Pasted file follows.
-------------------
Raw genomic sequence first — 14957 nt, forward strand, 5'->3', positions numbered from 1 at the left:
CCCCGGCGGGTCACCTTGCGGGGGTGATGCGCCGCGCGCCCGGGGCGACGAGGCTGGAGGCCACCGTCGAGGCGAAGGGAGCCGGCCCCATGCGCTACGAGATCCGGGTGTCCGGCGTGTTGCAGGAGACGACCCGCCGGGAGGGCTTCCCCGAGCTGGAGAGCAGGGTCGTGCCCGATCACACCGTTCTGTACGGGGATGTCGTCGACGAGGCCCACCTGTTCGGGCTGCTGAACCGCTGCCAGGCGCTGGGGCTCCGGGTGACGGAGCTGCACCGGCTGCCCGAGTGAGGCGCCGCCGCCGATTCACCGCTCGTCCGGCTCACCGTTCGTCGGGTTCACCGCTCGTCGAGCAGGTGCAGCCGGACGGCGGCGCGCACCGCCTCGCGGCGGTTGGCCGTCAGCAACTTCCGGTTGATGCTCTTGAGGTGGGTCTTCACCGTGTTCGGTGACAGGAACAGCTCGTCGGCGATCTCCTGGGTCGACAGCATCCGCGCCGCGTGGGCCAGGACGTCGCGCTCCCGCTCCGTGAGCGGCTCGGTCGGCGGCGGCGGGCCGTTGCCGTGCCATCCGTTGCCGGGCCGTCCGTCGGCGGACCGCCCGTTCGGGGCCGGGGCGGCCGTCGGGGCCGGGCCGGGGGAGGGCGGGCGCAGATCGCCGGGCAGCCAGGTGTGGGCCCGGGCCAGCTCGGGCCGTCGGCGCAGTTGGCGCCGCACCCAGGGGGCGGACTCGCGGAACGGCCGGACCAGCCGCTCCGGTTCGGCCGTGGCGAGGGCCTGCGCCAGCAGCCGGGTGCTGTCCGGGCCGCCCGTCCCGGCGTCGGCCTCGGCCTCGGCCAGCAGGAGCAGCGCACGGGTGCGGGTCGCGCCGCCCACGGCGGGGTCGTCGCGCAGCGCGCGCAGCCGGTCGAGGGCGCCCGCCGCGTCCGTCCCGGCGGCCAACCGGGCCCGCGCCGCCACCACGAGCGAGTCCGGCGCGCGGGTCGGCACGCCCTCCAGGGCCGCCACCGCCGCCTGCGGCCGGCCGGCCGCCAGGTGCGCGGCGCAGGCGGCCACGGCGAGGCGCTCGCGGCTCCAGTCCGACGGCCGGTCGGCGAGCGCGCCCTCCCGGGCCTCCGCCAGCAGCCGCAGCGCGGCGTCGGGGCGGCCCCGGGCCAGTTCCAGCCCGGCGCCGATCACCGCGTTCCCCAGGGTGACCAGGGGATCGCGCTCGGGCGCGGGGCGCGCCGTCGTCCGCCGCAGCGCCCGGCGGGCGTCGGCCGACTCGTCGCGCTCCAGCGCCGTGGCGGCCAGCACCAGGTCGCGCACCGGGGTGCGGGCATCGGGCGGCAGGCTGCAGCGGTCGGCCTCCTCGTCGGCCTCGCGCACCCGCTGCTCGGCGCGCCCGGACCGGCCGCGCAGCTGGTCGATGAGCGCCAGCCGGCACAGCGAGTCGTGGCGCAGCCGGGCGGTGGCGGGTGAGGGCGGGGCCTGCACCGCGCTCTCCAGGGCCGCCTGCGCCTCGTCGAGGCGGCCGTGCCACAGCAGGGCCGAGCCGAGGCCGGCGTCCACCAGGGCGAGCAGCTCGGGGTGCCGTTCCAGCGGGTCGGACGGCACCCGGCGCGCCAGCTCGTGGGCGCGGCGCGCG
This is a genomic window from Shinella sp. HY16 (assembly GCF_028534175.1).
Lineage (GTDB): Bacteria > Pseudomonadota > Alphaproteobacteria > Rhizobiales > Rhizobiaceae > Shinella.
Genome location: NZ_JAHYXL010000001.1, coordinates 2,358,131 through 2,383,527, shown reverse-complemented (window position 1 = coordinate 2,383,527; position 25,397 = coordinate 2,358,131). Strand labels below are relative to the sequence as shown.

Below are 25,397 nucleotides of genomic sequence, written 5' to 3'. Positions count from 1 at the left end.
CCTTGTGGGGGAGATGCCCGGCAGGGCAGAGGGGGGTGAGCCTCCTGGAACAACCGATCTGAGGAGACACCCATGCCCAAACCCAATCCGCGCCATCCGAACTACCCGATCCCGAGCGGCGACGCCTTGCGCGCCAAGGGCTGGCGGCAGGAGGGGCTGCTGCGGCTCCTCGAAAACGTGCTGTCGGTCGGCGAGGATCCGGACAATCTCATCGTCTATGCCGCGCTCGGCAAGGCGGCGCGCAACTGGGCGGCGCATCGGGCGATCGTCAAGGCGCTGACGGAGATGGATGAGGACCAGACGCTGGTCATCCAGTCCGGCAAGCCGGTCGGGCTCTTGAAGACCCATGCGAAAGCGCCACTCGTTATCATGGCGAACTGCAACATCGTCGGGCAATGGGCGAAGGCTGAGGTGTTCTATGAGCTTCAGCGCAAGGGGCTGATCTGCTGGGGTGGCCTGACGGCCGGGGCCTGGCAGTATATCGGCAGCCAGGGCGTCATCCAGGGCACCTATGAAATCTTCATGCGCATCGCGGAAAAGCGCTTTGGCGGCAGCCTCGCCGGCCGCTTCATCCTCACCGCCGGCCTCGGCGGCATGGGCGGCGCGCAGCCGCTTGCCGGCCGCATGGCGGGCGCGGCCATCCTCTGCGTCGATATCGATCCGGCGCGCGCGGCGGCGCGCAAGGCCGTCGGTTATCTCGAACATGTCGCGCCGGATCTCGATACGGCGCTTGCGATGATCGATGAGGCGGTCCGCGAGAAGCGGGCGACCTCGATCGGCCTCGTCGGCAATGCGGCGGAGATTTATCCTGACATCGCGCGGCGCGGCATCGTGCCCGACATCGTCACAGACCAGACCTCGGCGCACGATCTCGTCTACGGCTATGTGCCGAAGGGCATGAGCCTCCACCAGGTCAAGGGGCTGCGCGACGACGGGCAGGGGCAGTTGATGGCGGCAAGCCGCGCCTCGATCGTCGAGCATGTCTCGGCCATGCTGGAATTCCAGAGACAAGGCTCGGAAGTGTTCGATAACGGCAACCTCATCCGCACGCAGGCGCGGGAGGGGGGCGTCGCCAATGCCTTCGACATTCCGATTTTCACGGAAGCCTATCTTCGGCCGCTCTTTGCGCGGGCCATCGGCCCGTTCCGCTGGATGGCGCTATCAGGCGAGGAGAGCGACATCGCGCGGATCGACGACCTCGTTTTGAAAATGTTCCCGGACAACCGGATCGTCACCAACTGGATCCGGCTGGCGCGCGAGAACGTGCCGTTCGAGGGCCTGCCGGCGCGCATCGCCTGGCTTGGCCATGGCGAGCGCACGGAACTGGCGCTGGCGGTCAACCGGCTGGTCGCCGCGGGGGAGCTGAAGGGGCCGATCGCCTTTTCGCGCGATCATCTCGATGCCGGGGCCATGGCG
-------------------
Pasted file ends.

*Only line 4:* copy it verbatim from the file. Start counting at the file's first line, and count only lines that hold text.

Lineage (GTDB): Bacteria > Pseudomonadota > Alphaproteobacteria > Rhizobiales > Rhizobiaceae > Shinella.